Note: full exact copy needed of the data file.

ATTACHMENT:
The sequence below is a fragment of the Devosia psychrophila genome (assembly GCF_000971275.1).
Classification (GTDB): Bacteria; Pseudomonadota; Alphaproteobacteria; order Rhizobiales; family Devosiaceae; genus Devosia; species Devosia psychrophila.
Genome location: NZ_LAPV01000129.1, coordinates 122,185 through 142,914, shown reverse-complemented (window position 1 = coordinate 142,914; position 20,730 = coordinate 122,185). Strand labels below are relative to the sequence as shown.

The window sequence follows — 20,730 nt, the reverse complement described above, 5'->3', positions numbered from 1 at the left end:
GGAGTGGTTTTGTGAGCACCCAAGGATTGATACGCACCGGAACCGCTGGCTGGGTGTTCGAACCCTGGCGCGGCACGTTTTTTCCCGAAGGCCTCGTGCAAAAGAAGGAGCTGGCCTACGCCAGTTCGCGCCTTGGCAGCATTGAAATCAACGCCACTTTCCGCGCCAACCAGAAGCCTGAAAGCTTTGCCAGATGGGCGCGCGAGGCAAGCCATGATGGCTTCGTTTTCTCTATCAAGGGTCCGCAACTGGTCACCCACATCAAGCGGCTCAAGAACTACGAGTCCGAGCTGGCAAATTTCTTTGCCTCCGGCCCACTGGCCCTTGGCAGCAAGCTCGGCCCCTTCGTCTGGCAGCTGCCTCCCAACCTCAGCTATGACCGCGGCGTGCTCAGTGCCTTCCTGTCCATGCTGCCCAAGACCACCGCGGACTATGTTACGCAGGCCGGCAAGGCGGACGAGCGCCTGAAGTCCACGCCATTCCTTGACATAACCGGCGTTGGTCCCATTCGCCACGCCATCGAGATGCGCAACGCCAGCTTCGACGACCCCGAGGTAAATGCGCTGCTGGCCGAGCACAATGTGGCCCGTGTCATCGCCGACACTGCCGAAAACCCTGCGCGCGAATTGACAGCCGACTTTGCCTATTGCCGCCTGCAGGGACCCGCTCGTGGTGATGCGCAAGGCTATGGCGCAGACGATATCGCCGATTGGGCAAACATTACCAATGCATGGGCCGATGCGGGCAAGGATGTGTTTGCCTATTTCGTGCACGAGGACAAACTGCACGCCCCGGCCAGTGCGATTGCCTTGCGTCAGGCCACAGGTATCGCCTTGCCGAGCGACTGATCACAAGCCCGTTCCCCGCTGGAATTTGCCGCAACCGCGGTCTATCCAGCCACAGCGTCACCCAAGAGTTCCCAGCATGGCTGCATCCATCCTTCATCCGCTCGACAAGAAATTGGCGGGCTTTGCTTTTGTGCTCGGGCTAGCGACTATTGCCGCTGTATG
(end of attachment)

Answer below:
The sequence below is a fragment of the Devosia psychrophila genome (assembly GCF_000971275.1).
Classification (GTDB): Bacteria; Pseudomonadota; Alphaproteobacteria; order Rhizobiales; family Devosiaceae; genus Devosia; species Devosia psychrophila.
Genome location: NZ_LAPV01000129.1, coordinates 122,185 through 142,914, shown reverse-complemented (window position 1 = coordinate 142,914; position 20,730 = coordinate 122,185). Strand labels below are relative to the sequence as shown.

The window sequence follows — 20,730 nt, the reverse complement described above, 5'->3', positions numbered from 1 at the left end:
GGAGTGGTTTTGTGAGCACCCAAGGATTGATACGCACCGGAACCGCTGGCTGGGTGTTCGAACCCTGGCGCGGCACGTTTTTTCCCGAAGGCCTCGTGCAAAAGAAGGAGCTGGCCTACGCCAGTTCGCGCCTTGGCAGCATTGAAATCAACGCCACTTTCCGCGCCAACCAGAAGCCTGAAAGCTTTGCCAGATGGGCGCGCGAGGCAAGCCATGATGGCTTCGTTTTCTCTATCAAGGGTCCGCAACTGGTCACCCACATCAAGCGGCTCAAGAACTACGAGTCCGAGCTGGCAAATTTCTTTGCCTCCGGCCCACTGGCCCTTGGCAGCAAGCTCGGCCCCTTCGTCTGGCAGCTGCCTCCCAACCTCAGCTATGACCGCGGCGTGCTCAGTGCCTTCCTGTCCATGCTGCCCAAGACCACCGCGGACTATGTTACGCAGGCCGGCAAGGCGGACGAGCGCCTGAAGTCCACGCCATTCCTTGACATAACCGGCGTTGGTCCCATTCGCCACGCCATCGAGATGCGCAACGCCAGCTTCGACGACCCCGAGGTAAATGCGCTGCTGGCCGAGCACAATGTGGCCCGTGTCATCGCCGACACTGCCGAAAACCCTGCGCGCGAATTGACAGCCGACTTTGCCTATTGCCGCCTGCAGGGACCCGCTCGTGGTGATGCGCAAGGCTATGGCGCAGACGATATCGCCGATTGGGCAAACATTACCAATGCATGGGCCGATGCGGGCAAGGATGTGTTTGCCTATTTCGTGCACGAGGACAAACTGCACGCCCCGGCCAGTGCGATTGCCTTGCGTCAGGCCACAGGTATCGCCTTGCCGAGCGACTGATCACAAGCCCGTTCCCCGCTGGAATTTGCCGCAACCGCGGTCTATCCAGCCACAGCGTCACCCAAGAGTTCCCAGCATGGCTGCATCCATCCTTCATCCGCTCGACAAGAAATTGGCGGGCTTTGCTTTTGTGCTCGGGCTAGCGACTATTGCCGCTGTATG